But, ironically in all the madness of this pain, I can RIDE my bike. Now, I must preface, I need to ride a trainer.  If I attempted to ride outside, no doubt I would crash because I have lost a great deal of strength in my left arm due to the nerve impingement.  But on the trainer, I lock and load, get aero (and apparently take the pressure off the nerve) and I can ride.  I’m actually putting out wattage numbers I usually see when I am in peak form.  The rides are good, I feel strong and my mind gets out of the cave.  The positive juices flowing when I am riding, have to be helping in the long run, well at least mentally.  On Tuesday, I tried running off the bike even just for 10 minutes, and 10 led to 11 and 11 led to 12, and before I new it I had run 30 minutes. I was slow, but ok.  I concentrated on form, cadence, posture and foot strike.  And because I did this, for 30 minutes, I didn’t focus on the pain.

The MRI on Wednesday, confirmed I needed a cortisone shot.  Everything was so inflamed, but my doc (who is also an athlete) said continue with my exercise.  It’s what my body needs, and if it doesn’t hurt, then it will actually do me good.

Saturday I rode for 2 hours with a 4×15 minute segment that was stellar, HR under control, watts through the roof!  And then yesterday I ran 1:15 and felt really good.  I even said to Jeff maybe I don’t need the shot….but then at midnight, when I was tossing and turning, and walking and pacing around the house, I knew I did.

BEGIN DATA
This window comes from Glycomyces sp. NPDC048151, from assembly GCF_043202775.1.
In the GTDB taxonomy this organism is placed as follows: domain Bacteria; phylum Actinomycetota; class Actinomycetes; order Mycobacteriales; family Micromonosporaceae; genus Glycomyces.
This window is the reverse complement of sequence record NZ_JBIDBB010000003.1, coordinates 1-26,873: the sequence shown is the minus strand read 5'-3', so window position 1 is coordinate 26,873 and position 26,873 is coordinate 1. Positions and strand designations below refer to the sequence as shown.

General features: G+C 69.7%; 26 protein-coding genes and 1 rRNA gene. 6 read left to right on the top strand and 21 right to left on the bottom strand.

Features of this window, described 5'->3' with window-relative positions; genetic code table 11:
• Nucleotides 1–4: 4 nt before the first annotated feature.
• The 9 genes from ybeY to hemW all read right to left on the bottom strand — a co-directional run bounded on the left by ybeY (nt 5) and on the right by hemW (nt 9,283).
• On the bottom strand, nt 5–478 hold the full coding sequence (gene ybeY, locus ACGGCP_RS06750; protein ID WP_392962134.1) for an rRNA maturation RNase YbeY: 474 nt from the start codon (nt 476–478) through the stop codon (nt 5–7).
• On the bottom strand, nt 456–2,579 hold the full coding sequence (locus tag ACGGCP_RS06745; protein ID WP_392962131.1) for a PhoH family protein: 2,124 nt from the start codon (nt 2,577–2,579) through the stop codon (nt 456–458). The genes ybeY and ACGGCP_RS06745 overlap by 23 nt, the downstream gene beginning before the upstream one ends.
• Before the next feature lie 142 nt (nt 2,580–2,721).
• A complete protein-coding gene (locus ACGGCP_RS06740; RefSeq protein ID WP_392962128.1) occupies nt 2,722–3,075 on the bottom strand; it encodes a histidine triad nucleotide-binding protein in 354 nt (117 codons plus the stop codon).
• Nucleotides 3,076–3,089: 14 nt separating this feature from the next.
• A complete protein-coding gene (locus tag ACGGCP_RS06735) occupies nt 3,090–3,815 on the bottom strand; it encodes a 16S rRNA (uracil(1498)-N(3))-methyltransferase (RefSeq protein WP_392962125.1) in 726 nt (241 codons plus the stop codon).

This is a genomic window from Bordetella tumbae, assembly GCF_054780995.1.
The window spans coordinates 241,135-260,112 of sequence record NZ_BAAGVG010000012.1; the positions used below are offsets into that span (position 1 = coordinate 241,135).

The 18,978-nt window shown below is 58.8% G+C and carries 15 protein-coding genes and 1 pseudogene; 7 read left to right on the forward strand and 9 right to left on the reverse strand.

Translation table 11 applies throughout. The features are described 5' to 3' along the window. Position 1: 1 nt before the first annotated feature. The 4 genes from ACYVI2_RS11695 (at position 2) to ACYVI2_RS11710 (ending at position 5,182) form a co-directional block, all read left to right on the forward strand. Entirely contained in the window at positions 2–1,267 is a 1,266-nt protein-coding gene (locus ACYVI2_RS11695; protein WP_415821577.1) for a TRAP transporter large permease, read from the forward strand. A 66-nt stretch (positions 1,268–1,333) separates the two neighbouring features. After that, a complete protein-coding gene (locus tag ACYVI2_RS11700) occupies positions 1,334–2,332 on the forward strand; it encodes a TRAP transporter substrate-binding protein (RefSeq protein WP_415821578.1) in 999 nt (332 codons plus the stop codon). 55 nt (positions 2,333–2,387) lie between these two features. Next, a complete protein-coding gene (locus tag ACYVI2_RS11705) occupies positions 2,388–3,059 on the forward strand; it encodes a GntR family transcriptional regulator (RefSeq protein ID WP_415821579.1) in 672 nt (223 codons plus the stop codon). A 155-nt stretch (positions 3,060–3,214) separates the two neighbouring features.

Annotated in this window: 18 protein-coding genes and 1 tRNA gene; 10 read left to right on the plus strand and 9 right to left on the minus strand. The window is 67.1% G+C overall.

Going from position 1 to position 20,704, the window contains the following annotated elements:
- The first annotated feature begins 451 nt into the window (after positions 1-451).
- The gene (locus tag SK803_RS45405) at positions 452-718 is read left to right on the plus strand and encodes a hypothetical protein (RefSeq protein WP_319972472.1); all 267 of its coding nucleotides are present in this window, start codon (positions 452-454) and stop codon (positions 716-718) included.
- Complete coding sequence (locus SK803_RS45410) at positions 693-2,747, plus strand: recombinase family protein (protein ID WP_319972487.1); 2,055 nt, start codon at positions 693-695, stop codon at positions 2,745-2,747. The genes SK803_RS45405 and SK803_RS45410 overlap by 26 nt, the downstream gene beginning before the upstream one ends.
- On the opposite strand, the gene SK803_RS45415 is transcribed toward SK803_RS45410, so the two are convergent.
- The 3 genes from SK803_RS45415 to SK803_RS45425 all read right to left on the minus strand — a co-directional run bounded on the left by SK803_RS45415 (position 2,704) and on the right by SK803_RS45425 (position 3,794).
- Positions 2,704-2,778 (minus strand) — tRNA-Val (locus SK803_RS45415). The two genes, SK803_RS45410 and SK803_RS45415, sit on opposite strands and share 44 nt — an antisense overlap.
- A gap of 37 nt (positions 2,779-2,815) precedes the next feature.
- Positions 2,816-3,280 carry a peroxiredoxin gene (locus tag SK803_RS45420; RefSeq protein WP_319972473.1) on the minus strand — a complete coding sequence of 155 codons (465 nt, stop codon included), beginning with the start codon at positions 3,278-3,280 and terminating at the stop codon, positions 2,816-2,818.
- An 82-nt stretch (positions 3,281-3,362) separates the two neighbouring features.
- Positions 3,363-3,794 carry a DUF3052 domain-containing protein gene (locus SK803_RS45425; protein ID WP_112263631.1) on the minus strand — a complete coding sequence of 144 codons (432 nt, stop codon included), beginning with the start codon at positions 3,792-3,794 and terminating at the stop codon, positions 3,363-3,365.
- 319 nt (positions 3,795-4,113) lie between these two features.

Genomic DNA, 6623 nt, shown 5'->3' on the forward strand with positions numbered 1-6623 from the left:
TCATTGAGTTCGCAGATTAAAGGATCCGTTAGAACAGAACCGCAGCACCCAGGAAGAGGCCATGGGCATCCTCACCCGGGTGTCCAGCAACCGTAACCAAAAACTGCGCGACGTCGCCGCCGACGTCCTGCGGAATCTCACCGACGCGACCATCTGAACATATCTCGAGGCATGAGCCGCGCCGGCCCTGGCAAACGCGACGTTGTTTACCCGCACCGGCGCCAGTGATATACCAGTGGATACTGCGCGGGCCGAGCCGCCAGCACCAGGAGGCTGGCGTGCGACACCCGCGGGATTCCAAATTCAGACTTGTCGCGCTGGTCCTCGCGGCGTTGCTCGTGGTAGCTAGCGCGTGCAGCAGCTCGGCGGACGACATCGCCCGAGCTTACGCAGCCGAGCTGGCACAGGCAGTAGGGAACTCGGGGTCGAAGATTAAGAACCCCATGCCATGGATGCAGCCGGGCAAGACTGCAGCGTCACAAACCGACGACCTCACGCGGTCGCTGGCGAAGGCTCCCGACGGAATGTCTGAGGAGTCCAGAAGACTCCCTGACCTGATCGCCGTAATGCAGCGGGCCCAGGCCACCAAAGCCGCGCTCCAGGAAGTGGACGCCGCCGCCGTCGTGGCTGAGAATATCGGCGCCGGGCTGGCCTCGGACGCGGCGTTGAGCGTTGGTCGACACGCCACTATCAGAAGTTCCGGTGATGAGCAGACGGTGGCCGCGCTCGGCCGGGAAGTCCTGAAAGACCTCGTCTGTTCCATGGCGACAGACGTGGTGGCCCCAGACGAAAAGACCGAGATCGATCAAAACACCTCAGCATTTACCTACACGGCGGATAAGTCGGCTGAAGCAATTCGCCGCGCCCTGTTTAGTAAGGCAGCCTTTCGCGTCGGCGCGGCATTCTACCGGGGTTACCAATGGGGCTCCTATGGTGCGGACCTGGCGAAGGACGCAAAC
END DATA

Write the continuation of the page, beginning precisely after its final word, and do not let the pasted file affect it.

This morning I stumbled on an article, that Lisa Van Dore posted on Facebook and the timing was perfect.  Exercise is the best medicine.

So, tomorrow I will get my cortisone shot, and keep my fingers crossed that I am hopping on a jet plane on Thursday evening with the family.

Defying Age

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As a woman, and a woman in the latter half of her forties, I find my self trying very hard to defy age.  Is it human nature? Or is it my nature?  Today at lunch, Jeff asked me how I stay motivated…..I should probably rewind for a moment.

Today, I woke up at 4:10am, and rather than fluff my pillow and roll over for another hour, I stumbled quietly out of bed, grabbed my “daylight” machine and went into the kitchen to begin my morning routine.  By 6am, I was already on my bike mashing out the watts, dripping wet with sweat, and downing Scratch to Eric Church’s new album.  By 8:15, I was done with my 75 minute bike session and 6 mile run, and wondering which part of my schedule I would accomplish first.